Over the past few weeks, I’ve had the pleasure of testing out the Lenovo Tab 4 8, and now it’s time for me to share my thoughts. I’d like to take a moment before we dig in to thank the folks at Lenovo for sending this spiffy little tablet our way and giving us the opportunity to try it out. It’s definitely been a lot of fun.
The Lenovo Tab 4 8 was first announced at Mobile World Congress in February of 2017, and it became available in July of the same year. There’s also a 10.1-inch version, the Tab 4 10, which we’ll be reviewing separately in the near future. The Tab 4 8 runs $129, and here’s a spoiler alert before you read my entire review: it’s worth every penny of that, and then some.
Lenovo Tab 4 8 specs & design
The Tab 4 8 comes rocking a 1.4 GHz Qualcomm Snapdragon 425 64-bit processor, with 2GB of RAM and 16GB of storage, expandable to 128GB by way of MicroSD card. It has an 8-inch 1280×800 IPS LCD display, a 4850mAh non-removable battery, a 5-megapixel primary camera around back and a 2-megapixel front shooter for snapping selfies. Size-wise, it measures 211.00 x 124.00 x 8.20 (height x width x thickness) and weighs 310.00 grams.
As for connectivity, it has WiFi and Bluetooth. It also has a Proximity sensor, Accelerometer, and Ambient light sensor, but lacks NFC, which is no surprise at this price point. For me, not having NFC isn’t a deal-breaker, because I don’t use it for too much, outside of the occasional Android Pay purchase.
Also worth mentioning, the tablet we tested doesn’t have a SIM card slot. I believe there are variations that do include one, but you’d have to do some research for specifics on that to be sure, if you’re looking for LTE capability.
In the OS department, we’re looking at Android 7.1.1, at the time of this post. It came with Android 7.0 at launch but has since been updated. In reaching out to Lenovo in regards to a potential Android 8.0 update for the Tab 4 series, I was told there are no plans at this time, but that there’s still hope for the future.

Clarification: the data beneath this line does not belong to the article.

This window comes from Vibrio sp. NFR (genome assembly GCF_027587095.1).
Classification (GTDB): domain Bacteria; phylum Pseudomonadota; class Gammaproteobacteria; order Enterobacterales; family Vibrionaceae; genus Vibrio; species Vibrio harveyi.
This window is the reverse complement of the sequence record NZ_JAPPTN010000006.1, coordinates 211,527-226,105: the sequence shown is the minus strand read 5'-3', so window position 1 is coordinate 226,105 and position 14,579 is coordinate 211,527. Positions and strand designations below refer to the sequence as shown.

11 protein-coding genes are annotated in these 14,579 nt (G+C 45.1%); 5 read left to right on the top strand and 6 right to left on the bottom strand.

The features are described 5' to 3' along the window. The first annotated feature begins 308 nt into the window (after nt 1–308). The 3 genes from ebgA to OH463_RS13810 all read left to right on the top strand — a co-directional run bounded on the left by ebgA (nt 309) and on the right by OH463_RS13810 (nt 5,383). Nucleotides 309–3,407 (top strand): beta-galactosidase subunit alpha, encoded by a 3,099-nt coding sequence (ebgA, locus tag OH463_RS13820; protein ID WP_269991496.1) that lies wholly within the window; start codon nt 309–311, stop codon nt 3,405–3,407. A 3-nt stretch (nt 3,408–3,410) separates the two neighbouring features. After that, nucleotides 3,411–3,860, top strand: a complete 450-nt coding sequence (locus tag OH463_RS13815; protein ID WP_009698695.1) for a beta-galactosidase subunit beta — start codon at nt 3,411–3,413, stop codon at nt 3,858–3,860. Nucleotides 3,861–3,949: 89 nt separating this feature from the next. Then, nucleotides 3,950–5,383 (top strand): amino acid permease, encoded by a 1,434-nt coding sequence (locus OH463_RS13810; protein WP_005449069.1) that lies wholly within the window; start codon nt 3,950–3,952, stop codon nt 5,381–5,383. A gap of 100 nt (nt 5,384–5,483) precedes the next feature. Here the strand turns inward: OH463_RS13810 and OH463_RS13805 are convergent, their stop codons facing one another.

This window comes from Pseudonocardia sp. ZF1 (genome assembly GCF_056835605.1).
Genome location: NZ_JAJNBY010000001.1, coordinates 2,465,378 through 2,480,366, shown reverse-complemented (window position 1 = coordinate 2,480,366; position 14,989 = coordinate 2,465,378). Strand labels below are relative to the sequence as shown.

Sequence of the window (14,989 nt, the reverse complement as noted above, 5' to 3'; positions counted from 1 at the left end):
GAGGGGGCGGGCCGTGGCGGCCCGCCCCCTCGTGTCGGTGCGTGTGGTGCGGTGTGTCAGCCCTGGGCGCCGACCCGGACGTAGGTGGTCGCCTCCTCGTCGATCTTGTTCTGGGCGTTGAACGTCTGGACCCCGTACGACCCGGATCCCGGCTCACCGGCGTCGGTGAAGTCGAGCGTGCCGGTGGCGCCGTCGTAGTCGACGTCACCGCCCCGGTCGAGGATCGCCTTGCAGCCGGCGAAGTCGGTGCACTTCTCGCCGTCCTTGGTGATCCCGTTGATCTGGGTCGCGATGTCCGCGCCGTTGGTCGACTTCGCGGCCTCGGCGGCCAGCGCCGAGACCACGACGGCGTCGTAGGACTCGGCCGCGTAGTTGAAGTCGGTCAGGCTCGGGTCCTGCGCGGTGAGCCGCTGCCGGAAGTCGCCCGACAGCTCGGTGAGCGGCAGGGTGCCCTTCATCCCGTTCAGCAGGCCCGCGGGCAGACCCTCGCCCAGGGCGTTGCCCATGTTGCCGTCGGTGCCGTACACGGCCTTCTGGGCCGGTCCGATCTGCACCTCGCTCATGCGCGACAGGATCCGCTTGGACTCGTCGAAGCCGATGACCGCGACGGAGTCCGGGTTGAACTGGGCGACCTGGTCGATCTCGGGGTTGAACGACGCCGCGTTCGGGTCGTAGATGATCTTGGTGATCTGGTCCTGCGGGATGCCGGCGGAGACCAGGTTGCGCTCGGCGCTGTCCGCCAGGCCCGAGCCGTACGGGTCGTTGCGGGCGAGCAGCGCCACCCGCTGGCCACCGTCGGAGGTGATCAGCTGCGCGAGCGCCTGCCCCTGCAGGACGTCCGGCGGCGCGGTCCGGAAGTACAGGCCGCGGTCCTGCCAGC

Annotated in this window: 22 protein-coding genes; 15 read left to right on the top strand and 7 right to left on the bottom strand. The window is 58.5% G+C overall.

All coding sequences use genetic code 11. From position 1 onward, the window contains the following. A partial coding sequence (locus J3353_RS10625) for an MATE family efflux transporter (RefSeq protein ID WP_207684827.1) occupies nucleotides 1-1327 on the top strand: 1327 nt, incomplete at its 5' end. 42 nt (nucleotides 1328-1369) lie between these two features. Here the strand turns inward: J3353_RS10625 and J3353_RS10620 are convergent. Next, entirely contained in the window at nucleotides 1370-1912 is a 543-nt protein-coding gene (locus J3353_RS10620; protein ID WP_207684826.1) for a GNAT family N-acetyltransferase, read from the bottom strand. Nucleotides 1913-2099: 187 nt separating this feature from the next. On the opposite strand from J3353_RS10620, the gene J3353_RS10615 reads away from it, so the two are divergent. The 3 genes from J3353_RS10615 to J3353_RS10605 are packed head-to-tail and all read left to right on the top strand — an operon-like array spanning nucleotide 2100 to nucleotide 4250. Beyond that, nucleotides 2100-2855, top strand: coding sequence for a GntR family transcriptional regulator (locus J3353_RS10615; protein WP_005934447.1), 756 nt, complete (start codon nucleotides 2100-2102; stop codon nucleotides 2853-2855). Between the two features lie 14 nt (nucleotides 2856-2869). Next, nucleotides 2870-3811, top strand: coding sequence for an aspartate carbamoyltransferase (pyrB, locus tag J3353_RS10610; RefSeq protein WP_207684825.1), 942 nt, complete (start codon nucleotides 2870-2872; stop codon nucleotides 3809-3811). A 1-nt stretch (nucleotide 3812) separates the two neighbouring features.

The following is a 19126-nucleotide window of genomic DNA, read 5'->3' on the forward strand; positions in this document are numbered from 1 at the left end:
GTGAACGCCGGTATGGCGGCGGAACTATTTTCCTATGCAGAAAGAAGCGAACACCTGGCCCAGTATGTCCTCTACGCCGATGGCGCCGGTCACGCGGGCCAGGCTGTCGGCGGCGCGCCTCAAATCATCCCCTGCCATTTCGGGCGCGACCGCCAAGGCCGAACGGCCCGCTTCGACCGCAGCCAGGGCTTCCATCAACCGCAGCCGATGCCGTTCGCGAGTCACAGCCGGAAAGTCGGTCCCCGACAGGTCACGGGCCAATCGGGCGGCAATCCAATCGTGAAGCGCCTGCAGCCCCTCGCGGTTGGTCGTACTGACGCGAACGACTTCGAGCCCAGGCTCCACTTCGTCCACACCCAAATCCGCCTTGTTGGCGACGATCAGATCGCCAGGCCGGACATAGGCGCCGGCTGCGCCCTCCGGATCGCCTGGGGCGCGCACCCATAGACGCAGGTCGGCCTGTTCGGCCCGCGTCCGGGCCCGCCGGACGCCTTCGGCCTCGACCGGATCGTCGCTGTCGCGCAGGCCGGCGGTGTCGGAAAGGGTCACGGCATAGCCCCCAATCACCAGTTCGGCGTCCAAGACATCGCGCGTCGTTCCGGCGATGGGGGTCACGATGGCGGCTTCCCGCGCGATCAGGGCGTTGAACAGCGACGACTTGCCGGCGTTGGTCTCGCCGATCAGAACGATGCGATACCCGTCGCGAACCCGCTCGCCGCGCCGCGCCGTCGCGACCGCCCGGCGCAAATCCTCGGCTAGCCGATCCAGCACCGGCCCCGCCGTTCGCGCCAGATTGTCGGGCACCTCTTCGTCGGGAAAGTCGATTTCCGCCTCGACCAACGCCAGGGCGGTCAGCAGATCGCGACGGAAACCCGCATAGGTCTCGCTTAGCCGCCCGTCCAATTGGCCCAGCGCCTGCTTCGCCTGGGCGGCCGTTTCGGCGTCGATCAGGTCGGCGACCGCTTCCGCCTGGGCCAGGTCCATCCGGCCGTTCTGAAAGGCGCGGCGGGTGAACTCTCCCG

The tablet is thin and lightweight, and the back of the device has a svelte finish, which reminds me ever so much of the second-generation Nexus 7 tab.
The Lenovo Tab 4 8 UI is very similar to that of the pure Android Open Source Project (AOSP) look and feel. If you’ve ever used a Nexus device before, you’ll be right at home here. Sadly, it doesn’t get operating system updates immediately, like Nexus and Pixel devices do, but the fact that it’s on Android 7.1.1 means it isn’t all that outdated.
If I was a Tab 4 owner, I would only make two changes, with regards to the UI. First, I’d install Nova Launcher – which I’d do on any device I own anyway, so no hard feelings, Lenovo. Second, the TouchPal keyboard that comes pre-installed? I’d ditch it. There are tons of better options out there. I use Gboard and swear by it.
Outside of that, I have no issues at all with the user interface. It’s quite nice, actually.
I can’t stress how well the Tab 4 8 performs for its price tag. $129 gets you lots of nice specs that live up to expectation in real-world testing. Everything is smooth and snappy, even when running memory-intensive apps and games. I didn’t come across anything that slowed the tablet to a crawl in my testing. Of course, results will vary here, depending on what you install, but most users will be just fine with this device.